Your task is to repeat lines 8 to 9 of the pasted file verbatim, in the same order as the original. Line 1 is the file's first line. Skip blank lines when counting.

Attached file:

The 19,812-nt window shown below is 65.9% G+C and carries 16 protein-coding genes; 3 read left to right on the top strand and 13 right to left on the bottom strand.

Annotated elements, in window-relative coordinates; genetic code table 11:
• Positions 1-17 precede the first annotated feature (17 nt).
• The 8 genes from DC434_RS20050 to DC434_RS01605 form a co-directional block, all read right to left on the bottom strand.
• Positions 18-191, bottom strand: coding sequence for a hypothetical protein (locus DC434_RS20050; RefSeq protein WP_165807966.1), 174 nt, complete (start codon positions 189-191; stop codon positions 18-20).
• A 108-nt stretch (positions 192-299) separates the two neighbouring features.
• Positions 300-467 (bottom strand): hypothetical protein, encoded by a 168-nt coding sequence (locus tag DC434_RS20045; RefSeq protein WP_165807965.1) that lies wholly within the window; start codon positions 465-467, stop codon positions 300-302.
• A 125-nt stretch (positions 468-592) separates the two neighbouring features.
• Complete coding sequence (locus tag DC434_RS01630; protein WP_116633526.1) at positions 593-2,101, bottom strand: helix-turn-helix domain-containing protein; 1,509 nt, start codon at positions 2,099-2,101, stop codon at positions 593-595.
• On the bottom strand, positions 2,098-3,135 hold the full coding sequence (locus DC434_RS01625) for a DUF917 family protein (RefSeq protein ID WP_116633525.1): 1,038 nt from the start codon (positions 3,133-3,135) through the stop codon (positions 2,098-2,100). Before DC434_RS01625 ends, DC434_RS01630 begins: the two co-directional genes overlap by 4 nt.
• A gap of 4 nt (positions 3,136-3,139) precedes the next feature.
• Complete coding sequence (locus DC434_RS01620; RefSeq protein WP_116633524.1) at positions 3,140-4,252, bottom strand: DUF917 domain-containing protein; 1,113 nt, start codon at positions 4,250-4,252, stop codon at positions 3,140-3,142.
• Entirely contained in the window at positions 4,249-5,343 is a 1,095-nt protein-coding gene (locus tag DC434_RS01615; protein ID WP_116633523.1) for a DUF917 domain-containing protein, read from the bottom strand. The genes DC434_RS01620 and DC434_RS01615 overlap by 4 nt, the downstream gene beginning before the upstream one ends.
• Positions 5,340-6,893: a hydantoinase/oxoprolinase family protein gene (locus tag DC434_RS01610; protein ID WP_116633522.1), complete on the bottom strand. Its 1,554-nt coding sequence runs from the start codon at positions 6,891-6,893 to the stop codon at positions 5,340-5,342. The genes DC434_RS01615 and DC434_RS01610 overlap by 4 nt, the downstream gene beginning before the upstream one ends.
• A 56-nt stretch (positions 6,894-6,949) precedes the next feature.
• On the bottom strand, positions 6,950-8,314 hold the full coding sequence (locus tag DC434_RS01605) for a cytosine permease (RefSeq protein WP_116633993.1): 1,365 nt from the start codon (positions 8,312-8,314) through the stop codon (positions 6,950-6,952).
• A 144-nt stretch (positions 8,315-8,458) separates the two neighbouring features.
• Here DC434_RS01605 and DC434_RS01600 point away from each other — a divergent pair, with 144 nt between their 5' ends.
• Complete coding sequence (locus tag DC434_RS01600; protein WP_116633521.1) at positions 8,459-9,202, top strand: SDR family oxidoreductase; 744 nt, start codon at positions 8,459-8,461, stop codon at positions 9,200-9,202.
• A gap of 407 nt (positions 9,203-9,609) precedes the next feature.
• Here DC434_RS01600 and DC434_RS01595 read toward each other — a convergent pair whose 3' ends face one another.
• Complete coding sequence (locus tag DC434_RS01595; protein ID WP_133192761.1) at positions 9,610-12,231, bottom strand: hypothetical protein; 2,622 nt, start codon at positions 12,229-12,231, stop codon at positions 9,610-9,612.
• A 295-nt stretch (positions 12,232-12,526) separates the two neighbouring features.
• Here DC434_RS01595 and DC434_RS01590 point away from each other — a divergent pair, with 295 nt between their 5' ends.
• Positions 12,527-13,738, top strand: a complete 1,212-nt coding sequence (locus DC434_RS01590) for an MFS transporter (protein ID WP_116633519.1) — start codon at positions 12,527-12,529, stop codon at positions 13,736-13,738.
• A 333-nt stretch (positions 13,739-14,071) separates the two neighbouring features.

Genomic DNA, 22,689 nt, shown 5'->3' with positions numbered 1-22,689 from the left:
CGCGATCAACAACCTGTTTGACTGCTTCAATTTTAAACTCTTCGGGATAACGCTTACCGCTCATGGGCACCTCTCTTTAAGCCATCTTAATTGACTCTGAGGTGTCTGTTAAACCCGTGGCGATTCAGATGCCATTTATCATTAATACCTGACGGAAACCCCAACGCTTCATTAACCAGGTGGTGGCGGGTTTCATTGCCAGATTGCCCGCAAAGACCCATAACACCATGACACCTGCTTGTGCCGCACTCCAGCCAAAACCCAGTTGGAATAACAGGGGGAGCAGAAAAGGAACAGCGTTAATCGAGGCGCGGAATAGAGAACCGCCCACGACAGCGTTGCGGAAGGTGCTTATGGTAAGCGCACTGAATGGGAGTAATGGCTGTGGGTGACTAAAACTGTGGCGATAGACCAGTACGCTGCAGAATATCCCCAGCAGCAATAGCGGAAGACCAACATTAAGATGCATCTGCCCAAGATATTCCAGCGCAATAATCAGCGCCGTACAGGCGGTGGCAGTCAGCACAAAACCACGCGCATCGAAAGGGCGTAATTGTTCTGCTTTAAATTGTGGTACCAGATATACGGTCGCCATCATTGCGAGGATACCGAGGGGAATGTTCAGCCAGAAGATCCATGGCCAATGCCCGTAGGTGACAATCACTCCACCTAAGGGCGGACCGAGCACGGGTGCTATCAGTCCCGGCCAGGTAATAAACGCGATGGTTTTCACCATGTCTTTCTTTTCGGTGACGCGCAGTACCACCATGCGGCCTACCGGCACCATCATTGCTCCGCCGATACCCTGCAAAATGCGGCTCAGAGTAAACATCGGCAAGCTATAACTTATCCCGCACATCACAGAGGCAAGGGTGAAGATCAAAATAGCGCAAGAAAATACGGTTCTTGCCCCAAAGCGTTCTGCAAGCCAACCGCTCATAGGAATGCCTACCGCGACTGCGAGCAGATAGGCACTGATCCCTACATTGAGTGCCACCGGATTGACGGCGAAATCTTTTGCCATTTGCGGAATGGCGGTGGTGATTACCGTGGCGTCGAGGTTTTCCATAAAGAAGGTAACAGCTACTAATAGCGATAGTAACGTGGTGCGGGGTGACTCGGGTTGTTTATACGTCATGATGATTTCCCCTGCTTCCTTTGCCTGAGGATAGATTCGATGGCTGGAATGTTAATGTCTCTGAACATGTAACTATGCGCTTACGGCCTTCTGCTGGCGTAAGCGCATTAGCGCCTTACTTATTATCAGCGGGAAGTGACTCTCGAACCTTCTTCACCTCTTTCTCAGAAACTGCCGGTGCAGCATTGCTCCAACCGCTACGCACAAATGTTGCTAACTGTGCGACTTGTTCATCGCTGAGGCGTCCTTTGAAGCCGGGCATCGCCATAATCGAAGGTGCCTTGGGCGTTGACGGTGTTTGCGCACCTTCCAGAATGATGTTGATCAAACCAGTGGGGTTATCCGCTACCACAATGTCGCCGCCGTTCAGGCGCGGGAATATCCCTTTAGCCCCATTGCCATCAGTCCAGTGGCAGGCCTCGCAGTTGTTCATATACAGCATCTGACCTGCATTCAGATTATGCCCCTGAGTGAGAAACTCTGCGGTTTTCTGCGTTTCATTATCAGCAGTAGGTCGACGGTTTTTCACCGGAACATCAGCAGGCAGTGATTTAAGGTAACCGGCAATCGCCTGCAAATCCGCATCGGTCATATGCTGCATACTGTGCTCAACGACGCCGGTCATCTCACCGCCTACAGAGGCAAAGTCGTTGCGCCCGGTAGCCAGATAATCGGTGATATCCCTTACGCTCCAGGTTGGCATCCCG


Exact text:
• A 125-nt stretch (positions 468-592) separates the two neighbouring features.
• Complete coding sequence (locus tag DC434_RS01630; protein WP_116633526.1) at positions 593-2,101, bottom strand: helix-turn-helix domain-containing protein; 1,509 nt, start codon at positions 2,099-2,101, stop codon at positions 593-595.